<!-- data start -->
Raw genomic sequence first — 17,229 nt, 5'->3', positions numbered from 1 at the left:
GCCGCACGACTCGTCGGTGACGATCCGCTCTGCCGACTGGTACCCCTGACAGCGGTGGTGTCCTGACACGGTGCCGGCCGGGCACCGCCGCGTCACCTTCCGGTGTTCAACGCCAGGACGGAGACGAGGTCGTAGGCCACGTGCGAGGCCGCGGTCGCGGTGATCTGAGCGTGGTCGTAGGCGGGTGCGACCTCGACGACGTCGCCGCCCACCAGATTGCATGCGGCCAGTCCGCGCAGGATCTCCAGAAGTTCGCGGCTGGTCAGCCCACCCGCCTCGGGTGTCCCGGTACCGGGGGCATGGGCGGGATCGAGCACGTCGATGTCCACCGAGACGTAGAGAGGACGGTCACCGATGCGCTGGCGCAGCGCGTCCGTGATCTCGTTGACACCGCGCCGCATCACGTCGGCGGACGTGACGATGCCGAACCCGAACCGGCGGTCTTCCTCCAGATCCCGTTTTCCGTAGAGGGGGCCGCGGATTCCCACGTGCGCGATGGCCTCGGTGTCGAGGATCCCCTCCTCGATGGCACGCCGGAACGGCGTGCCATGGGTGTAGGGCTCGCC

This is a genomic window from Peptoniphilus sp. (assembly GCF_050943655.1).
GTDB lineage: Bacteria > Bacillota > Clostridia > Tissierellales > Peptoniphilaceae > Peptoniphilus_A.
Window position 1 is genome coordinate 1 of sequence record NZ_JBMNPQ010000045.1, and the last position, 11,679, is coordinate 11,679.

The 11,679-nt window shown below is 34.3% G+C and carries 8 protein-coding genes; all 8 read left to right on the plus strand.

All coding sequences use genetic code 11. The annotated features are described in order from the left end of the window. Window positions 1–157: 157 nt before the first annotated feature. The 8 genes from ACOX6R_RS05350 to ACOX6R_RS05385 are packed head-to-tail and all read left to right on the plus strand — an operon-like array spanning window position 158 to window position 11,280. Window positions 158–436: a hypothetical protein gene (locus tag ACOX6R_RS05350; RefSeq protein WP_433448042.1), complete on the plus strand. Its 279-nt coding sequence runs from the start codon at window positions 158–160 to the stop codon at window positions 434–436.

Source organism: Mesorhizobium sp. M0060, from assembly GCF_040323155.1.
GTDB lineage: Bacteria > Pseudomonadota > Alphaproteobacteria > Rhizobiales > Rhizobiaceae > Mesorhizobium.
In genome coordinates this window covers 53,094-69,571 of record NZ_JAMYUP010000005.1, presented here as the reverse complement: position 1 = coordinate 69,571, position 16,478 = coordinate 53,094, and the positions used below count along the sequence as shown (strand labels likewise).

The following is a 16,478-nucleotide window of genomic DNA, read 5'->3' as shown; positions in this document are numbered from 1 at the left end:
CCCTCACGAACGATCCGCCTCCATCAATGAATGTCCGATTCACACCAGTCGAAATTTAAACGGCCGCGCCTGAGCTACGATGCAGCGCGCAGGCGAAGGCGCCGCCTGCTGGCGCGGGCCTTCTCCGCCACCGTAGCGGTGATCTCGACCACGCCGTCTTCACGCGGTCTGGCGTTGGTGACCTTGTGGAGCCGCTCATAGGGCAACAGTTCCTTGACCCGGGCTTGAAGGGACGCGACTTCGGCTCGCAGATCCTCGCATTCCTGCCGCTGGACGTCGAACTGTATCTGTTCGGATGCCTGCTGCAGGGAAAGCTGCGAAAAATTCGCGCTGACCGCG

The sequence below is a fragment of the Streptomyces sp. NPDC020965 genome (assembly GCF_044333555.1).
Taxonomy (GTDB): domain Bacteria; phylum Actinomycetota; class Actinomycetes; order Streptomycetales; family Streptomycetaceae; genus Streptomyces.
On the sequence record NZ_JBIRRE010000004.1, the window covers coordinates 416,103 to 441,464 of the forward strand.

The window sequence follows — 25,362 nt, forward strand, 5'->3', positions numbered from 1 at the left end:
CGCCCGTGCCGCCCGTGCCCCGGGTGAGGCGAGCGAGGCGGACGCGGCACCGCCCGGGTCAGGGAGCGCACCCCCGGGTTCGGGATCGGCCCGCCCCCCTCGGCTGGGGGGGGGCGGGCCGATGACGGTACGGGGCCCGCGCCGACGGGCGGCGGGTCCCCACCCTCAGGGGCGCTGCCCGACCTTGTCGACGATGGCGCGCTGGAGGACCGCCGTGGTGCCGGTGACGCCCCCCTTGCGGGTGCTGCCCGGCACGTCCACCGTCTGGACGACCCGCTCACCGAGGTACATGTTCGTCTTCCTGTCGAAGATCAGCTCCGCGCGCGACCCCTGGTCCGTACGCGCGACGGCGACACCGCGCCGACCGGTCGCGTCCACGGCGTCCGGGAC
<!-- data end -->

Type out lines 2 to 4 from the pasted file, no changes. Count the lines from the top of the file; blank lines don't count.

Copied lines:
GCCGCACGACTCGTCGGTGACGATCCGCTCTGCCGACTGGTACCCCTGACAGCGGTGGTGTCCTGACACGGTGCCGGCCGGGCACCGCCGCGTCACCTTCCGGTGTTCAACGCCAGGACGGAGACGAGGTCGTAGGCCACGTGCGAGGCCGCGGTCGCGGTGATCTGAGCGTGGTCGTAGGCGGGTGCGACCTCGACGACGTCGCCGCCCACCAGATTGCATGCGGCCAGTCCGCGCAGGATCTCCAGAAGTTCGCGGCTGGTCAGCCCACCCGCCTCGGGTGTCCCGGTACCGGGGGCATGGGCGGGATCGAGCACGTCGATGTCCACCGAGACGTAGAGAGGACGGTCACCGATGCGCTGGCGCAGCGCGTCCGTGATCTCGTTGACACCGCGCCGCATCACGTCGGCGGACGTGACGATGCCGAACCCGAACCGGCGGTCTTCCTCCAGATCCCGTTTTCCGTAGAGGGGGCCGCGGATTCCCACGTGCGCGATGGCCTCGGTGTCGAGGATCCCCTCCTCGATGGCACGCCGGAACGGCGTGCCATGGGTGTAGGGCTCGCC

This is a genomic window from Peptoniphilus sp. (assembly GCF_050943655.1).
GTDB lineage: Bacteria > Bacillota > Clostridia > Tissierellales > Peptoniphilaceae > Peptoniphilus_A.